Elevation doesn’t seem like a Stephen King novel on first sight. It is thin small in stature and seemingly lightweight. Yet in its deceptive prose I think it is one of the best things King has written in many years.
So what elevates Elevation? For one thing, King is working in an area he loves best. Small-town America (Castle Rock), where neighb ours know neighbors and fun runs involved the whole community and the town’s best locations.
In Castle Rock there is one Scott Carey who is losing weight, lots of weight. Very quickly. But Carey’s body shows no sign of change. His clothes still fit, his middle-aged belly still protrudes, his muscles, designed to bear his overweight form, propel his descending kilos with increasing ease. But what’s really weird is that Scott weighs the same clothed as unclothed, with his pockets empty or filled with change. Anyone he touches is also thereby rendered weightless. It’s like (as one character hypothesises) an anti-gravitational force field has surrounded him in a tender embrace.
In Elevation, Carey’s loss of kilos does not slow him down anywhere except his bathroom scales. Divorced but content, his work as a website designer is on the up and up, and physically and mentally he has not felt better in years.
The only blot on the horizon are his neighbours, Missy and Deirdre, married lesbians who run a local restaurant called Holy Frijole. When they aren’t working or (according to local bigots) throwing their unholy matrimony in people’s faces, they jog together with their dogs, who in turn do their doggy business on Scott’s front lawn. All attempts at complaint are met with disdain by Deirdre, who regards Scott as the sort of homophobe that seems to fill Castle Rock.
I’m not sure why, but Scott decided to befriend Deirdre. it doesn’t work in the ratrurant when he faces up some difficult customers, but he finally overwhelms her defensiveness at the end of Castle Rock’s Thanksgiving runathon.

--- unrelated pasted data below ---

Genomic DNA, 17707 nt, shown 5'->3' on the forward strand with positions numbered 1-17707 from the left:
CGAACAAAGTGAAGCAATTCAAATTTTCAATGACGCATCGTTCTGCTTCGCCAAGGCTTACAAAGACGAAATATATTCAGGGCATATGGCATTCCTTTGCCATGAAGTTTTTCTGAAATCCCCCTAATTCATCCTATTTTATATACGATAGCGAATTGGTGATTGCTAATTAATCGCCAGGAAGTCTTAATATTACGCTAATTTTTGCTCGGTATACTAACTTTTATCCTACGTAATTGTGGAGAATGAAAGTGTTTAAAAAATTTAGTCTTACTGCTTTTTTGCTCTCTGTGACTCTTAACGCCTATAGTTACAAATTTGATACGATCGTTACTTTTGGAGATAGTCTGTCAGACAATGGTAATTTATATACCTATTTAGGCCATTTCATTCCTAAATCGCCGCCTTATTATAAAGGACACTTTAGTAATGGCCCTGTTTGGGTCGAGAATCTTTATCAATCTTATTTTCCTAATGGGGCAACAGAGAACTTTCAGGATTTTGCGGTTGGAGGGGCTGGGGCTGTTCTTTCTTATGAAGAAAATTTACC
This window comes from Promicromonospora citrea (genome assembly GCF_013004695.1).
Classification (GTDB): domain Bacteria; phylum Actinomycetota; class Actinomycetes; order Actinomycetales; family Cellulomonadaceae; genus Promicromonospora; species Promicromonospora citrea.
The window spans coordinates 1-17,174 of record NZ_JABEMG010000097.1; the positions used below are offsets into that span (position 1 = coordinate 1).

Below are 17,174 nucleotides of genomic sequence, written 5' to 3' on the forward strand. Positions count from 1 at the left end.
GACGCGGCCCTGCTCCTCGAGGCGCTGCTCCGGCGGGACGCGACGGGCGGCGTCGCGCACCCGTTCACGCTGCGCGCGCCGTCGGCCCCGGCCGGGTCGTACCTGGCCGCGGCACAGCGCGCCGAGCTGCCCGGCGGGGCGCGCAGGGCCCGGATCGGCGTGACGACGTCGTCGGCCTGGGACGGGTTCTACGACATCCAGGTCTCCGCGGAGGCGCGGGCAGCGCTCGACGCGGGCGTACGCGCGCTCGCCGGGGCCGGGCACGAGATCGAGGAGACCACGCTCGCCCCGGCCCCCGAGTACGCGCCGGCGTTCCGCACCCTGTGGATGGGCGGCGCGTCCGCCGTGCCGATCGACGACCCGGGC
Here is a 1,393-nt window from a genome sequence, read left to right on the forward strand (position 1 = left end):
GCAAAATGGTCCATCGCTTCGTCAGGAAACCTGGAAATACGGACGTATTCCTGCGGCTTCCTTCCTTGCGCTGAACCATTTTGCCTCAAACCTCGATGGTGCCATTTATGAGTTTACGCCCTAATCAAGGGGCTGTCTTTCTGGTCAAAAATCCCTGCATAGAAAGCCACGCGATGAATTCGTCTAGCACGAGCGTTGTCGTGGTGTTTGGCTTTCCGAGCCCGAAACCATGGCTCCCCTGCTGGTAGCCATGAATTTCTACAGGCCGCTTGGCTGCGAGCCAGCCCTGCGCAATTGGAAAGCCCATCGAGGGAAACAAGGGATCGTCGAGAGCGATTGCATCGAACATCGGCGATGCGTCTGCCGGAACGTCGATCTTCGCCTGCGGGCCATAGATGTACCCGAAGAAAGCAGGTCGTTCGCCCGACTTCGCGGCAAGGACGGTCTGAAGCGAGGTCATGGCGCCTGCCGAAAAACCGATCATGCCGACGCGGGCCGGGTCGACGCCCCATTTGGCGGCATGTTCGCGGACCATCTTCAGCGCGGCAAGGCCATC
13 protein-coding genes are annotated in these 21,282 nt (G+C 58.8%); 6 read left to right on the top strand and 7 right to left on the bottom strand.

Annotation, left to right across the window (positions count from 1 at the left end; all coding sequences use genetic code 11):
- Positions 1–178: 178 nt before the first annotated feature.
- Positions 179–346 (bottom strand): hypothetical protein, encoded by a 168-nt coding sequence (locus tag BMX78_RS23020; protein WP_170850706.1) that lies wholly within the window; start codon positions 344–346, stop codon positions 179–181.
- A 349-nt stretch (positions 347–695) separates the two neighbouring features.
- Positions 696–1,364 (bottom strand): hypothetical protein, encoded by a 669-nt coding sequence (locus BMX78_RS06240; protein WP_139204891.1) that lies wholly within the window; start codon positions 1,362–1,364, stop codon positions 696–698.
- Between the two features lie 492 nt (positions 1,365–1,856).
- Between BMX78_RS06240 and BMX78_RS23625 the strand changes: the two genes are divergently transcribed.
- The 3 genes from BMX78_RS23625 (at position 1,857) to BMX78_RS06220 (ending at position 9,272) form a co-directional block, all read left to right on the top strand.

Scott bets Deirdre he can beat her at a canter, which at least makes Deirdre, a former world-class runner no less, smile.
Little does she suspect that Scott now weighs less than her shoe laces and, he keeps up with her until the end, when a freak thunder storm throws them both together. A photograph in the local paper of Deirdre, Missy and Scott in amiable embrace rehabilitates everyone involved, and the Holy Frijole thrives.
The sad thing is that Scott’s impersonation of a deflating balloon is no joke. When he isn’t hanging out at the Holy Frijole or skipping up and down stairs, he is calculating the exact moment he will hit zero.
How will he die? Is he set for take-off? Death it seems is inevitable.
At a final dinner with his newly cherishedfriends, Scott says goodbye, insisting he faces the end with only Deidre by his side. When his long-time mate Dr Ellis asks how he feels, Scott says: “Elevated.”
In this end its a strange novel. As Scott slips away heaven bound. No longer held by gravity. he seems happy, enobled, free. Somehow his death is an uplifting experience. I wasn’t expecting that. There is no explanation as to his condition. No alien, no transformation just a peaceful float ever upwards. As Scott says in his final words “Elevated.’